What happens to my tax position when I leave the UK?
The Remittance Basis is an alternative tax treatment that is available to individuals who are resident but not domiciled in the UK. 
Domicile is explained here 
Individuals who are domiciled in the UK must report and pay tax on their worldwide income (know as the arising basis of taxation). Individuals who are non-domiciled can elect to be assessed on the Remittance Basis “RB” basis. The RB basis of taxation results in an individual being liable to UK tax in the normal way on UK source income and gains and in relation to foreign income or gains, liability is calculated by taxing only the income and gains that are brought into “remitted” into the UK. 
The election must be made on the tax return and it is important to consider how a remittance can occur. 

What is a Remittance? 

Foreign income and gains are remitted to the UK if they or something deriving from them are: 
Brought to, or received in, or used in the UK by the relevant individual or another relevant person (someone related to that person) 
Brought to, or received in, or used in the UK for the benefit of the taxpayer or another relevant person 
Used to pay for a service provided in the UK by the individual or relevant connected person 
Used outside of the UK for a relevant debt in the UK 

How is the tax charge calculated? 

There are very specific ordering rules to determine what source of funds are remitted to the UK if a remittance is made from an account containing several difference sources of funds, for example a mixture of income, capital gains and “clean capital”. 
Clean capital are funds that have been earned before a taxpayer becomes resident in the UK or funds that have been inherited or gifted to that person.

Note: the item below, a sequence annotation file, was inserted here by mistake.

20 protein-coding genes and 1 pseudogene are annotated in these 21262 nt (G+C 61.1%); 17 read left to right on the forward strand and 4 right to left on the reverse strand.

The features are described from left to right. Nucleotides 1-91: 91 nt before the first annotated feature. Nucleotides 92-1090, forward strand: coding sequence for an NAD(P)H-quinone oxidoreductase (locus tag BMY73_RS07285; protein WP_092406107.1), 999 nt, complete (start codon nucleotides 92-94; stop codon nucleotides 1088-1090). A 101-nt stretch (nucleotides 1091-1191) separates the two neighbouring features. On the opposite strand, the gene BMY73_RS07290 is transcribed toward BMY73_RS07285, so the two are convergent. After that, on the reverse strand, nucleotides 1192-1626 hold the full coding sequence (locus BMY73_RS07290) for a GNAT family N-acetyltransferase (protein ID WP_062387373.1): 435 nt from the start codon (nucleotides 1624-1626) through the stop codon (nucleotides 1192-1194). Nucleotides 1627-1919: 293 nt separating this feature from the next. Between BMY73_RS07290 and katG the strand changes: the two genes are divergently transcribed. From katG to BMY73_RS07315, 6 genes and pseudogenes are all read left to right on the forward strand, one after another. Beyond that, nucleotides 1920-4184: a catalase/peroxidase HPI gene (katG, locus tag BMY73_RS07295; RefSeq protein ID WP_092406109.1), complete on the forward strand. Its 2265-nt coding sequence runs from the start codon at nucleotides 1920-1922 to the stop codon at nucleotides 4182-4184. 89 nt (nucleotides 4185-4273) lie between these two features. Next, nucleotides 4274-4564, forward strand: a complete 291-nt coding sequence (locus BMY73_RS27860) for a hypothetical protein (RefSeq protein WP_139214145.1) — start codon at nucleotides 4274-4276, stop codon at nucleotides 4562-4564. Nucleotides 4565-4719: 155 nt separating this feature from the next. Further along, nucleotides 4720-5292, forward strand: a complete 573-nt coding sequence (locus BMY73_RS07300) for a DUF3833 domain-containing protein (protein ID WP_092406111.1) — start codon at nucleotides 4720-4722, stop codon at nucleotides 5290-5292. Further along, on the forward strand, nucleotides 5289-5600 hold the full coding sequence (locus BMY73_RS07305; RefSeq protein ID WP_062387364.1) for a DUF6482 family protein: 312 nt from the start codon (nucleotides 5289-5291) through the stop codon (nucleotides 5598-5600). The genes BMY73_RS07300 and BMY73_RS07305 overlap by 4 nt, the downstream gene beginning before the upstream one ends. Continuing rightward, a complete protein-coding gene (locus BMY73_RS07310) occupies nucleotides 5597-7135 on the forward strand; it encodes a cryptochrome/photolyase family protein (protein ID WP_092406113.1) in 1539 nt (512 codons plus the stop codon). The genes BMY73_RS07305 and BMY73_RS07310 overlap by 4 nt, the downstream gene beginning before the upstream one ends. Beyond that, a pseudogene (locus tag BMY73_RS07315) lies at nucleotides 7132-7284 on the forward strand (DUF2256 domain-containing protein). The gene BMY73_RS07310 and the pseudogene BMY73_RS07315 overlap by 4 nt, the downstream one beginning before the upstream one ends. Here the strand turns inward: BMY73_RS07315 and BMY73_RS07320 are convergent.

As a very high level summary, HMRC will deem income to be remitted ahead of capital gains with clean capital remitted last. 

What should I consider? 

An individual who is claiming the remittance basis must have a special account containing a minimal amount of income so that the account can be “nominated”. This is due to the ordering rules which are described above and is a complex area of taxation. 
It is very important to consider structuring overseas accounts correctly so that income, capital gains and clean capital can be separated. If an individual structures their accounts before they become resident in the UK then this offers the most favourable potential set of circumstances from a tax perspective. 
Please do contact us if you are currently a remittance basis user or an individual who is looking to move to the UK in the future. 

Questions or queries? 

Please do let us know if you have any questions or if you need any further help understanding the rules. – please call us on 01932 564098 or message us here. 

Information correct at time of publication 

This article was produced in July 2021 – please always check with Fuller Spurling that information is current, up to date and applicable to your situation. 
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